August 17, 2016
Transcranial direct current stimulation (TDCS) is a technique for applying weak electrical energy to the brain via the skull, with the aim of activating neurons beyond normal activity. It’s not a new concept, and it can be done cheaply with off-the shelf kit costing as little as $40, or with commercial products recently put on the market. Preliminary research suggests that tDCS can enhance cognition, and relieve symptoms of anxiety, depression, and other conditions. For this reason it’s been getting increasing attention in the media. However a new neuroscience paper published in the Annals of Neurology suggests there’s a distinct difference between scientific research and a DIY approach, suggesting that “Do-it-yourself” users of tDCS are exposing themselves to hidden risks. Signed by 39 prominent experts in the field, the paper warns against trying to replicate the results of studies because of the unpredictable outcomes of the stimulation and the fact that certain benefits may come at the expense of other neurological effects. The paper was written with the aim to clarify that home use of tDCS is not encouraged as it may cause harm to users. Among the key concerns raised were whether the stimulation affects brain regions beyond those targeted, what activities are suitable while receiving tDCS, the differences from person to person, the type of stimulation administered, and the fact that most research is focused on treating the symptoms of disease, as opposed to cognitive enhancement in healthy individuals.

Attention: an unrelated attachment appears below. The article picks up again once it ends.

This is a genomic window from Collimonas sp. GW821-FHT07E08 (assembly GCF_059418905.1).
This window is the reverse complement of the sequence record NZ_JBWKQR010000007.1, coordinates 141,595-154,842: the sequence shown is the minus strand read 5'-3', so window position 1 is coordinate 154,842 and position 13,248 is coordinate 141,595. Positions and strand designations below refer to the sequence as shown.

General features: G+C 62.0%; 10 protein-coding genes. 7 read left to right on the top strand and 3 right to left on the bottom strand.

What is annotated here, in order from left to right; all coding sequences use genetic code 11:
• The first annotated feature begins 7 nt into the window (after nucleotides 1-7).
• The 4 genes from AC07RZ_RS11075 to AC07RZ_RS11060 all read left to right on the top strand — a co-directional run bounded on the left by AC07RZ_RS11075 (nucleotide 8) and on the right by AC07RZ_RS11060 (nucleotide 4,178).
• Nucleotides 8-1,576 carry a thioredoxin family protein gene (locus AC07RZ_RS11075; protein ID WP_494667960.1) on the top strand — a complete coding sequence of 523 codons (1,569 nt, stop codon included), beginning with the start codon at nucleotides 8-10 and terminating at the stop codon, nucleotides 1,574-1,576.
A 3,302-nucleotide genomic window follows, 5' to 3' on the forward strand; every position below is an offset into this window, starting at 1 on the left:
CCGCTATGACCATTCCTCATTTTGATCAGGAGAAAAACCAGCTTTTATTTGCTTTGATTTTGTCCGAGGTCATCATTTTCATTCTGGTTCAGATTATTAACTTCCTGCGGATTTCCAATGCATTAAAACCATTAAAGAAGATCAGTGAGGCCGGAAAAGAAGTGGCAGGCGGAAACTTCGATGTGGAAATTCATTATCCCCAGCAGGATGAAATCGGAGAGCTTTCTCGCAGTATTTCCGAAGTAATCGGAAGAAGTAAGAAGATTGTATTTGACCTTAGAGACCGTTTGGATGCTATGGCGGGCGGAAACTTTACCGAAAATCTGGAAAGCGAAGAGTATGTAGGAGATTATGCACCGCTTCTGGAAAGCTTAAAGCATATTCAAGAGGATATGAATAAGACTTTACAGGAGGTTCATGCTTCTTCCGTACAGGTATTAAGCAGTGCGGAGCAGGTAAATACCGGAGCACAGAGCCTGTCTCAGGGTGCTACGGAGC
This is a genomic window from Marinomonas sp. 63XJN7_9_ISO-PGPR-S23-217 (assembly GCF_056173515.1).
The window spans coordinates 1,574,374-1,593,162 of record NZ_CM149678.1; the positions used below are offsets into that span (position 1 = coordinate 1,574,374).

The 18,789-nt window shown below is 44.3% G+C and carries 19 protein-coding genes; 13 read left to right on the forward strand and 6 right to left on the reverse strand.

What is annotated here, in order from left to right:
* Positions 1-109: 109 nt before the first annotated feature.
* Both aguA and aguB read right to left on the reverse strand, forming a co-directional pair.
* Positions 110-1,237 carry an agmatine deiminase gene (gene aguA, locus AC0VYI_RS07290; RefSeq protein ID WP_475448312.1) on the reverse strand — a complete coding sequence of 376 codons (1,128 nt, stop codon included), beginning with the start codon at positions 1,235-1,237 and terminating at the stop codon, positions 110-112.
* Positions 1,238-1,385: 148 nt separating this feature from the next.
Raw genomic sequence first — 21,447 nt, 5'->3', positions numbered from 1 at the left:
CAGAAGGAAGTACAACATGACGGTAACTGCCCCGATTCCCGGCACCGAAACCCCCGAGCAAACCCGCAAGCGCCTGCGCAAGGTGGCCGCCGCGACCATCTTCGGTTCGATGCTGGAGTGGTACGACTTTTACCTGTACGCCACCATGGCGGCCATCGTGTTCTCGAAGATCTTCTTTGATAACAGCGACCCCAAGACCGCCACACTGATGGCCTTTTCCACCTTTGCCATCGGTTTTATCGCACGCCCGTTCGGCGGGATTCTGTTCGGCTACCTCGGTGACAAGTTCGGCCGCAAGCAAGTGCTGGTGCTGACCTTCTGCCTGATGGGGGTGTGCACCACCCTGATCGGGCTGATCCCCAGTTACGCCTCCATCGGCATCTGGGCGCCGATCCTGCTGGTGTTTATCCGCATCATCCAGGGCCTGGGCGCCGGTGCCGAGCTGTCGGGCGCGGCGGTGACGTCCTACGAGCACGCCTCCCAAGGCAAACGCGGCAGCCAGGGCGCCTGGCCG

From a research perspective tDCS is still relatively new. Although anyone can experiment with commercially available tDCS products, this level of consensus among the scientific community suggests more studies need to be completed to establish the efficacy and practical implications of this type of intervention before it is adopted for home use.
An open letter concerning do-it-yourself users of transcranial direct current stimulation
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